Shopify Ecosystem

9 Best Practices For Your Ecommerce Checkout Page Design

9-best-practices-for-your-ecommerce-checkout-page-design

Jessica Farelly

By Jessica Farrelly


Did you know that ecommerce companies miss out on $18 billion in sales annually due to abandoned carts? The good news is, with intuitive design and innovative merchandising tools, you can create a frictionless checkout process for your shoppers. We’re sharing nine ecommerce checkout page design tips that will help you lower your cart abandonment rate and increase sales.

1. Upsell and cross-sell

The shopping cart is your last opportunity to convince customers to spend more. Increase your average order value by upselling and cross-selling to shoppers before they finalize their carts. 

We love how FastGrowingTrees.com cleverly maximizes revenue by cross-selling warranties and relevant accessories before customers check out.

ecommerce checkout page design

2. Remove friction from your ecommerce checkout page design

Many ecommerce retailers make the mistake of asking shoppers to create an account to check out. Placing this step up front creates unnecessary friction. The checkout process needs to be as easy as possible. 

Wildfang reduces friction by only asking shoppers for their email address to check out, while discreetly giving existing customers the option to sign in.

ecommerce checkout page design

3. Reduce clutter

Your checkout page should minimize distractions so that shoppers don’t leave before they’ve made a purchase. Reduce clutter by:

  • Hiding navigation and footers on your checkout pages.
  • Removing unnecessary steps or boxes from forms. Simplicity is key!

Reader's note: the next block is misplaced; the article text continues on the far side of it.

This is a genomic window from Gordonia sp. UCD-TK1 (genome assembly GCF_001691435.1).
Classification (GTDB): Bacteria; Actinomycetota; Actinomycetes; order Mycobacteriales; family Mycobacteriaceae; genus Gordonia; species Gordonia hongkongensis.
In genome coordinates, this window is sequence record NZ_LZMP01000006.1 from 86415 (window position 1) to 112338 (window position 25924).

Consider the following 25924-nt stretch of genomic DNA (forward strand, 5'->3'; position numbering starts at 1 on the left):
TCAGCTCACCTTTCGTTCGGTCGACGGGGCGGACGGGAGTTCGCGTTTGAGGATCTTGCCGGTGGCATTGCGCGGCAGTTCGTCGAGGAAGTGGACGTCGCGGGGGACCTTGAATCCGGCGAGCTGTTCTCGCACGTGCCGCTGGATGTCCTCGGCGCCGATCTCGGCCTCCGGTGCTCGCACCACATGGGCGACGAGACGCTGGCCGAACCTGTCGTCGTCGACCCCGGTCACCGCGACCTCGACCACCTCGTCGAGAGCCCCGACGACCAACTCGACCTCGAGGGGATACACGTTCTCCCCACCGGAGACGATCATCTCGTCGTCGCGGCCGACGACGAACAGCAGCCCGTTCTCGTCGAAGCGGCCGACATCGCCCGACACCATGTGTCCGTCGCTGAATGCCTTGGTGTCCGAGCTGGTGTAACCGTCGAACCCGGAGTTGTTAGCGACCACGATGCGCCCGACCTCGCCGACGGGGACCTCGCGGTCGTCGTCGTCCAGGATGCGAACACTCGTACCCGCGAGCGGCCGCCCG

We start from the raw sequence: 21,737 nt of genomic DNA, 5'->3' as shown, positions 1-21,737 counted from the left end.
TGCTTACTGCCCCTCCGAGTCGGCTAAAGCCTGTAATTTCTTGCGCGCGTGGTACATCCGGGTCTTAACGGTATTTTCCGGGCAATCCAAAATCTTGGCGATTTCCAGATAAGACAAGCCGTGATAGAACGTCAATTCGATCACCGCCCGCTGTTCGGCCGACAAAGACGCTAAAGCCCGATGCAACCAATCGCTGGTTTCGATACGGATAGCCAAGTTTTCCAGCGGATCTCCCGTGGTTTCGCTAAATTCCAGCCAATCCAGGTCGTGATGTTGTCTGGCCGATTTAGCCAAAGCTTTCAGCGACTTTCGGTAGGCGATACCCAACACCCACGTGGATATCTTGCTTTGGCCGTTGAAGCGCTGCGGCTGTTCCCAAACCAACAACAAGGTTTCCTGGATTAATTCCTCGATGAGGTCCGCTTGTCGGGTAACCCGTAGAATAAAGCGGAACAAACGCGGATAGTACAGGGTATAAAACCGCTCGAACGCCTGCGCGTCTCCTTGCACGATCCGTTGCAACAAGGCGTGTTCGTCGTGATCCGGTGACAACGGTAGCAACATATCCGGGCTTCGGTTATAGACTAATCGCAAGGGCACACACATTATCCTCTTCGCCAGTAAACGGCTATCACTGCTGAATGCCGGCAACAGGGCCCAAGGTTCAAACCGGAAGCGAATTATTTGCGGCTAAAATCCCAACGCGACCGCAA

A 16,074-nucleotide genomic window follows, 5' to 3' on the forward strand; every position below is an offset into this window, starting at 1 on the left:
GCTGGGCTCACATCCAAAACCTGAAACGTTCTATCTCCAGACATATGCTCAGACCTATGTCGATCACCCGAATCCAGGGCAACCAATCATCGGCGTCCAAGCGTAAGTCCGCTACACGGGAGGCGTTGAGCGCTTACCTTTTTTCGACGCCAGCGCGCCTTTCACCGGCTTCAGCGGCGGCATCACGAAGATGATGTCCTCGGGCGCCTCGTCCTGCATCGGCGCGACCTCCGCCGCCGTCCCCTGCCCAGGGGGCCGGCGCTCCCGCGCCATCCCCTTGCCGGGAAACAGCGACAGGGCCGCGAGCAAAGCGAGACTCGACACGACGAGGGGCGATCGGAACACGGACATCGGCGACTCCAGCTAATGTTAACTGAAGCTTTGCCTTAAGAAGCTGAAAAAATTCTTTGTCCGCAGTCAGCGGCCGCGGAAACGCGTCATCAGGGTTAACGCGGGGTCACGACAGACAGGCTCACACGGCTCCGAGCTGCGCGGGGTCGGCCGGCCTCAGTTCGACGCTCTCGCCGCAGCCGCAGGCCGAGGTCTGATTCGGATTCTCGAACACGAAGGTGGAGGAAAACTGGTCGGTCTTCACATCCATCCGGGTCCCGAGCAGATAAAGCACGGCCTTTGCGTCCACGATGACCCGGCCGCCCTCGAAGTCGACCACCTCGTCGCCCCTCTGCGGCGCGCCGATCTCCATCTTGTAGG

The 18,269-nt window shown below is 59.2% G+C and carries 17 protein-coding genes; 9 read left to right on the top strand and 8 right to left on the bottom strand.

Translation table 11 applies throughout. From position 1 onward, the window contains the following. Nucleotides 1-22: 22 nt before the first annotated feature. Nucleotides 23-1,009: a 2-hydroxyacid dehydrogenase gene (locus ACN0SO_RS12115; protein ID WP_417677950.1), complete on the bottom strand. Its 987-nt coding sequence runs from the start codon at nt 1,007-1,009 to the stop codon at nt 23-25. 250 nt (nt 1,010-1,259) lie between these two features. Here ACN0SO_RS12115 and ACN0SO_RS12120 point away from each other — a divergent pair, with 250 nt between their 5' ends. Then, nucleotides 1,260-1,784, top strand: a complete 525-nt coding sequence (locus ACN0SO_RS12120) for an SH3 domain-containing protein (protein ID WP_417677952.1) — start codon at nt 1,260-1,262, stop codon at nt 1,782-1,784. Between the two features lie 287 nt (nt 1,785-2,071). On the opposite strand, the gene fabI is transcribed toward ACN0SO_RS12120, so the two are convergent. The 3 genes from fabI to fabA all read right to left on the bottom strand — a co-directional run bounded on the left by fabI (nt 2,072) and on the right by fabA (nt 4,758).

• Being transparent about pricing. Show subtotal, shipping, tax, and total amounts in an easy-to-find spot that follows customers on every page of the checkout process.

Dia&Co’s checkout page is a textbook example of a streamlined experience. Shoppers only see information that guides them towards completing a purchase. And, cart items are displayed prominently on the sidebar, along with shipping prices.

ecommerce checkout page

4. Keep mobile shoppers in mind in your ecommerce checkout page design 

Mobile ecommerce is forecast to reach $845 billion in sales in the United States by 2022, marking an impressive 68% increase from 2020. If your ecommerce checkout page design isn’t optimized for mobile devices, you could be missing out on a piece of that lucrative pie.

Remember how sleek Dia&Co’s checkout page looked on a desktop (see tip #3)? The mobile version of that page is even more streamlined and highlights express checkout features that make mobile shopping even more convenient. 

mobile checkout

Insights to shape your ecommerce strategy in 2021

ecommerce report

5. Simplify payments

If a shopper doesn’t have their credit or debit card handy, they may abandon their cart. Don’t let customers get away just because they don’t want to reach for their wallets. When shoppers can save payment information to their accounts on your website, or pay with a tool like PayPal, they can complete a purchase without typing in their card number.